The deadline was extended again as Beloit endured more equipment delays. By mid-June of 1923 a steel tower had been erected to suspend the aerial between Science Hall and Middle College. The descriptions given by the June sixth Round Table show the range of radio equipment in the early 1920's, from the bulky generators... "Current for the transmitting apparatus will be furnished by two specially constructed 2,000 volt generators driven by a five horse-power motor. Each of the generators weigh well over 200 pounds and the whole unit will weigh approximately one-fourth ton." the absolute fragility of the microphone: "The most valuable single instrument of the outfit is the specially constructed microphone. This piece, circular in shape, five inches in diameter and one inch thick, containing delicate mechanism, is made of a gold compound, and is the only instrument which will appear in the acoustics room. The current from the microphone is so small that it can scarcely be measured in the laboratory and is estimated at about six ten-thousands of an ampere. This tiny amperage will pass through the transmitting instruments with tremendous increase and will control an aerial current of seven amperes." Also, the studio was now complete:

"The studio or acoustics room is about twenty-five feet square and resembles the interior of a 'padded cell.' The floor is covered with one layer of heavy paper and three of burlap. The walls and ceiling are covered with a special one-inch-thick wall board compounded from wax stems. Over this is a layer of burlap. The room is practically sound and echo proof which is a very essential detail in successful broadcasting."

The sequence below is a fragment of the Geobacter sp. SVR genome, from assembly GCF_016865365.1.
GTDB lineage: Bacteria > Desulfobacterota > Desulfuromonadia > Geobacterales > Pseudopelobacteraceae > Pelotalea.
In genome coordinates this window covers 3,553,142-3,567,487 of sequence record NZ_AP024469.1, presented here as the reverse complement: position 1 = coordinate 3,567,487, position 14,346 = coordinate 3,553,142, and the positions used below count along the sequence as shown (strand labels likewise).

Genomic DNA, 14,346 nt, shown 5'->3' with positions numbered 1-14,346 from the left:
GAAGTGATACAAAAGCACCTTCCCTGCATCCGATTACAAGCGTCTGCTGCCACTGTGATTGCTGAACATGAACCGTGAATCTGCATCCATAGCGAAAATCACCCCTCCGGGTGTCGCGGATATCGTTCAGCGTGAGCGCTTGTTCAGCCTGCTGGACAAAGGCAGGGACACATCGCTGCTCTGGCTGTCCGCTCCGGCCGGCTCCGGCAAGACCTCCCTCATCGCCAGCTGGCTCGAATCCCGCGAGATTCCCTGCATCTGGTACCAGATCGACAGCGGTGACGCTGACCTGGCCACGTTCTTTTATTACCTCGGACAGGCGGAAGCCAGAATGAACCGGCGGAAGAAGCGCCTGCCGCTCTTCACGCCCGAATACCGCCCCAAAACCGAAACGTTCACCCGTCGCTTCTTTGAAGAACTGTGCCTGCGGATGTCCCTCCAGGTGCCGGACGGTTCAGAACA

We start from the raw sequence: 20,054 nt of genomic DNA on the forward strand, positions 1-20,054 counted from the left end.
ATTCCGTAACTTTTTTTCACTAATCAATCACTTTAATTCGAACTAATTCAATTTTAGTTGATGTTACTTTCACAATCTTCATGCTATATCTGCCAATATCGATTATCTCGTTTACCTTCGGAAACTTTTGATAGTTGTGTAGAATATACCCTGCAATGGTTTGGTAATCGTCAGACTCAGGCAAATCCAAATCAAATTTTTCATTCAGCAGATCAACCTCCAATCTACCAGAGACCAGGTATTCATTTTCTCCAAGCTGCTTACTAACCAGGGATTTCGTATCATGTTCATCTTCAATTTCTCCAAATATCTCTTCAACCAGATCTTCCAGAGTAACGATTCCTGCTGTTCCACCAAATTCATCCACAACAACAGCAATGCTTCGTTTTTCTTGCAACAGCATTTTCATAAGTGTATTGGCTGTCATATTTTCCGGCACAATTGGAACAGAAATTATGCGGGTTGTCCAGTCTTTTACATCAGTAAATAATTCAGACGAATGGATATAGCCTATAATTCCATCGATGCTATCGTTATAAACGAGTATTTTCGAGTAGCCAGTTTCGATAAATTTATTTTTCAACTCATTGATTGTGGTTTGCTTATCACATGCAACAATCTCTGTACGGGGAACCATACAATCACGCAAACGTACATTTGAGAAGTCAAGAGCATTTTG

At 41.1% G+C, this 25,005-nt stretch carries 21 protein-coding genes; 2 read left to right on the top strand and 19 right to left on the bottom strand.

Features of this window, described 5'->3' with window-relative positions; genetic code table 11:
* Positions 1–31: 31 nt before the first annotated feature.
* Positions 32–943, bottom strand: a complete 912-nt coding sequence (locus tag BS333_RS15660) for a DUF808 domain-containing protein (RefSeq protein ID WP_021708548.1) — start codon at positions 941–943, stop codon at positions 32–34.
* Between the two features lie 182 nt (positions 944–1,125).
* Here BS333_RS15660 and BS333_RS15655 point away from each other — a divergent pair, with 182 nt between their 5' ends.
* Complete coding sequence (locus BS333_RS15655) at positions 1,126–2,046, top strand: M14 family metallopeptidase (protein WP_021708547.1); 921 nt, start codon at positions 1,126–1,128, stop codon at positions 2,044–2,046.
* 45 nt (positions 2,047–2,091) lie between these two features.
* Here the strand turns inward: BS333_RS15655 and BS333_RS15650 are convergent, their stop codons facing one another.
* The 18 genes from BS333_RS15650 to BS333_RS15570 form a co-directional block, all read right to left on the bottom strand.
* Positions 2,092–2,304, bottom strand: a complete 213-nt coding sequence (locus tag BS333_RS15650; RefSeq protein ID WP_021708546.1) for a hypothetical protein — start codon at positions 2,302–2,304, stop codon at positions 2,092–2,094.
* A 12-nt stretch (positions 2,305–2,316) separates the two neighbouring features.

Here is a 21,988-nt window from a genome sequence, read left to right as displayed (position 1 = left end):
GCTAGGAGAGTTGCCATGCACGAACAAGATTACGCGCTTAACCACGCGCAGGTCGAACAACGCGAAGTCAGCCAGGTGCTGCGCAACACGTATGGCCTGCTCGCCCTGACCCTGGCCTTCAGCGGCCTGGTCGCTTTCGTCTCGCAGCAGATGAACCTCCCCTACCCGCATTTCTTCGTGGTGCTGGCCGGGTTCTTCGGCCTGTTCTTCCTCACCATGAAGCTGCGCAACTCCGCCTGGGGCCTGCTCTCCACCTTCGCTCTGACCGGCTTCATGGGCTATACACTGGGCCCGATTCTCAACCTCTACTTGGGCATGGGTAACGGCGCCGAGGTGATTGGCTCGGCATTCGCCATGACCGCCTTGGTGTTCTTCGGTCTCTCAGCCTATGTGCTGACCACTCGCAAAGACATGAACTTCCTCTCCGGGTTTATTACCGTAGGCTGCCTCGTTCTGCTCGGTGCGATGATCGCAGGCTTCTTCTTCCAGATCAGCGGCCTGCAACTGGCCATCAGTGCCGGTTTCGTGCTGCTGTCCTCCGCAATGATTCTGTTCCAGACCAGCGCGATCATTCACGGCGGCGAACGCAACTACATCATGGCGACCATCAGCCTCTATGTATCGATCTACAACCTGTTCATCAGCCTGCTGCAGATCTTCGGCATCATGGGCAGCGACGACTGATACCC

And hopes were still running high:

"The college radio station, when completed, will be a thing which will go far toward making a better and bigger Beloit. With a capacity of 500 watts, it will rank among the most powerful stations in the country. Today, in fact, there are only three American stations claiming higher voltage, one in Chicago, one in New York City, and one in Schenectady. Specially designed apparatus is arriving daily, and by the end of the summer it is expected that the station will have taken its own in the radio world...The station will have a wavelength of 273 meters."

That fall, Shallenberger left Beloit College, having resigned as head of the Physics department at the end of May 1923, to take over the department at the University of Montana in the fall. His replacement was Vernon A. Suydam, who continued Shallenberger's work to get the radio station up and broadcasting.